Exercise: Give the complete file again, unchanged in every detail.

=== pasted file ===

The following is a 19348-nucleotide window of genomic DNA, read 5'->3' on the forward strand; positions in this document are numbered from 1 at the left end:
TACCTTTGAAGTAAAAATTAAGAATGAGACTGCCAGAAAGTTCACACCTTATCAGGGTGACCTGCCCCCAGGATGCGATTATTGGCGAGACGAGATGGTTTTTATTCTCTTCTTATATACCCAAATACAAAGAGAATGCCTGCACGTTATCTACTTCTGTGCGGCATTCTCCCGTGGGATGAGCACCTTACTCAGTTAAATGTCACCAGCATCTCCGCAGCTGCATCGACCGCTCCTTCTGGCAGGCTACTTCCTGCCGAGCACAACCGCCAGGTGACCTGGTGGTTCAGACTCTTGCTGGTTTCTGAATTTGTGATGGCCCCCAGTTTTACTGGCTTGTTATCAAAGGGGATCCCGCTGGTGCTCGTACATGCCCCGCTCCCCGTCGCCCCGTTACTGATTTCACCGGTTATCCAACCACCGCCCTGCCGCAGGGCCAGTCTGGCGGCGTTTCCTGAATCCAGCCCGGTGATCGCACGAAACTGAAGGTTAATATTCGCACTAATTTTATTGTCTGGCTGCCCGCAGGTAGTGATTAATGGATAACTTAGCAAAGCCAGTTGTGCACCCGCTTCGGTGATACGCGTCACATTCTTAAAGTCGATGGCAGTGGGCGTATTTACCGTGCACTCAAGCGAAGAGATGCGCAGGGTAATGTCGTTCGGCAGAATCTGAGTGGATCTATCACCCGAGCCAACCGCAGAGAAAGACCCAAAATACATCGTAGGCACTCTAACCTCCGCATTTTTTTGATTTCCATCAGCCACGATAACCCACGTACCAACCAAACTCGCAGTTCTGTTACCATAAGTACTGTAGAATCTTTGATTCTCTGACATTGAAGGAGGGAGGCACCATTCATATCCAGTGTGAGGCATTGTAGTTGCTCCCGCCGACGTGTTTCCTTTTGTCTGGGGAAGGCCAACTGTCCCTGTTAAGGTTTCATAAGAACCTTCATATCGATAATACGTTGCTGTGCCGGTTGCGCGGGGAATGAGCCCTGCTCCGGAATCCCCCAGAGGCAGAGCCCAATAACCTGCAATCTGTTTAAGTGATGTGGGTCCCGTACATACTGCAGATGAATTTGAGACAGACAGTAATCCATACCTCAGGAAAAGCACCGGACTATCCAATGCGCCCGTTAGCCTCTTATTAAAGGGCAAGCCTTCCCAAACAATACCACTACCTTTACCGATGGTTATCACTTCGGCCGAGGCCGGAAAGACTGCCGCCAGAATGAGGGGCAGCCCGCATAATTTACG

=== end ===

The following is a 19348-nucleotide window of genomic DNA, read 5'->3' on the forward strand; positions in this document are numbered from 1 at the left end:
TACCTTTGAAGTAAAAATTAAGAATGAGACTGCCAGAAAGTTCACACCTTATCAGGGTGACCTGCCCCCAGGATGCGATTATTGGCGAGACGAGATGGTTTTTATTCTCTTCTTATATACCCAAATACAAAGAGAATGCCTGCACGTTATCTACTTCTGTGCGGCATTCTCCCGTGGGATGAGCACCTTACTCAGTTAAATGTCACCAGCATCTCCGCAGCTGCATCGACCGCTCCTTCTGGCAGGCTACTTCCTGCCGAGCACAACCGCCAGGTGACCTGGTGGTTCAGACTCTTGCTGGTTTCTGAATTTGTGATGGCCCCCAGTTTTACTGGCTTGTTATCAAAGGGGATCCCGCTGGTGCTCGTACATGCCCCGCTCCCCGTCGCCCCGTTACTGATTTCACCGGTTATCCAACCACCGCCCTGCCGCAGGGCCAGTCTGGCGGCGTTTCCTGAATCCAGCCCGGTGATCGCACGAAACTGAAGGTTAATATTCGCACTAATTTTATTGTCTGGCTGCCCGCAGGTAGTGATTAATGGATAACTTAGCAAAGCCAGTTGTGCACCCGCTTCGGTGATACGCGTCACATTCTTAAAGTCGATGGCAGTGGGCGTATTTACCGTGCACTCAAGCGAAGAGATGCGCAGGGTAATGTCGTTCGGCAGAATCTGAGTGGATCTATCACCCGAGCCAACCGCAGAGAAAGACCCAAAATACATCGTAGGCACTCTAACCTCCGCATTTTTTTGATTTCCATCAGCCACGATAACCCACGTACCAACCAAACTCGCAGTTCTGTTACCATAAGTACTGTAGAATCTTTGATTCTCTGACATTGAAGGAGGGAGGCACCATTCATATCCAGTGTGAGGCATTGTAGTTGCTCCCGCCGACGTGTTTCCTTTTGTCTGGGGAAGGCCAACTGTCCCTGTTAAGGTTTCATAAGAACCTTCATATCGATAATACGTTGCTGTGCCGGTTGCGCGGGGAATGAGCCCTGCTCCGGAATCCCCCAGAGGCAGAGCCCAATAACCTGCAATCTGTTTAAGTGATGTGGGTCCCGTACATACTGCAGATGAATTTGAGACAGACAGTAATCCATACCTCAGGAAAAGCACCGGACTATCCAATGCGCCCGTTAGCCTCTTATTAAAGGGCAAGCCTTCCCAAACAATACCACTACCTTTACCGATGGTTATCACTTCGGCCGAGGCCGGAAAGACTGCCGCCAGAATGAGGGGCAGCCCGCATAATTTACG